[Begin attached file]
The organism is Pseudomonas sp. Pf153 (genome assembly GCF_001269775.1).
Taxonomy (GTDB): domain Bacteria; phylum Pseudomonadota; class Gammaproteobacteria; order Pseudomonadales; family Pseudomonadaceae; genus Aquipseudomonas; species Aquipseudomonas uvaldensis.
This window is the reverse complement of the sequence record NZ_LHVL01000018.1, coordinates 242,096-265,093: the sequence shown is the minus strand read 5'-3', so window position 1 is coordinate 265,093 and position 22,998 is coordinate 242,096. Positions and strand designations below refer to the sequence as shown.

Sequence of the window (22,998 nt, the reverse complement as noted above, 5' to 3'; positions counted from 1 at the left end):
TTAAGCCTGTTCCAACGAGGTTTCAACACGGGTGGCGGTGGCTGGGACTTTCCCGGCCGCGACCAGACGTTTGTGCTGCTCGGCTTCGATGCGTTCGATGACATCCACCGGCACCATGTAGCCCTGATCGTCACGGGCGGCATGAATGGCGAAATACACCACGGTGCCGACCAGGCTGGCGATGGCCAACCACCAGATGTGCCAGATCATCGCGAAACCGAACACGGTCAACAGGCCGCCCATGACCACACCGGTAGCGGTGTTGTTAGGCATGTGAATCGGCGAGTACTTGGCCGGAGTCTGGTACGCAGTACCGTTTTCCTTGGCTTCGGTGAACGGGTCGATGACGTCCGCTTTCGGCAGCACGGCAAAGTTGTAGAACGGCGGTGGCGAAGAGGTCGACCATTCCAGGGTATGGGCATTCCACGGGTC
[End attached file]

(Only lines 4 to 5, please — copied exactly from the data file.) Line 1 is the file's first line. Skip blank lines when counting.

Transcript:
Sequence of the window (22,998 nt, the reverse complement as noted above, 5' to 3'; positions counted from 1 at the left end):
TTAAGCCTGTTCCAACGAGGTTTCAACACGGGTGGCGGTGGCTGGGACTTTCCCGGCCGCGACCAGACGTTTGTGCTGCTCGGCTTCGATGCGTTCGATGACATCCACCGGCACCATGTAGCCCTGATCGTCACGGGCGGCATGAATGGCGAAATACACCACGGTGCCGACCAGGCTGGCGATGGCCAACCACCAGATGTGCCAGATCATCGCGAAACCGAACACGGTCAACAGGCCGCCCATGACCACACCGGTAGCGGTGTTGTTAGGCATGTGAATCGGCGAGTACTTGGCCGGAGTCTGGTACGCAGTACCGTTTTCCTTGGCTTCGGTGAACGGGTCGATGACGTCCGCTTTCGGCAGCACGGCAAAGTTGTAGAACGGCGGTGGCGAAGAGGTCGACCATTCCAGGGTATGGGCATTCCACGGGTC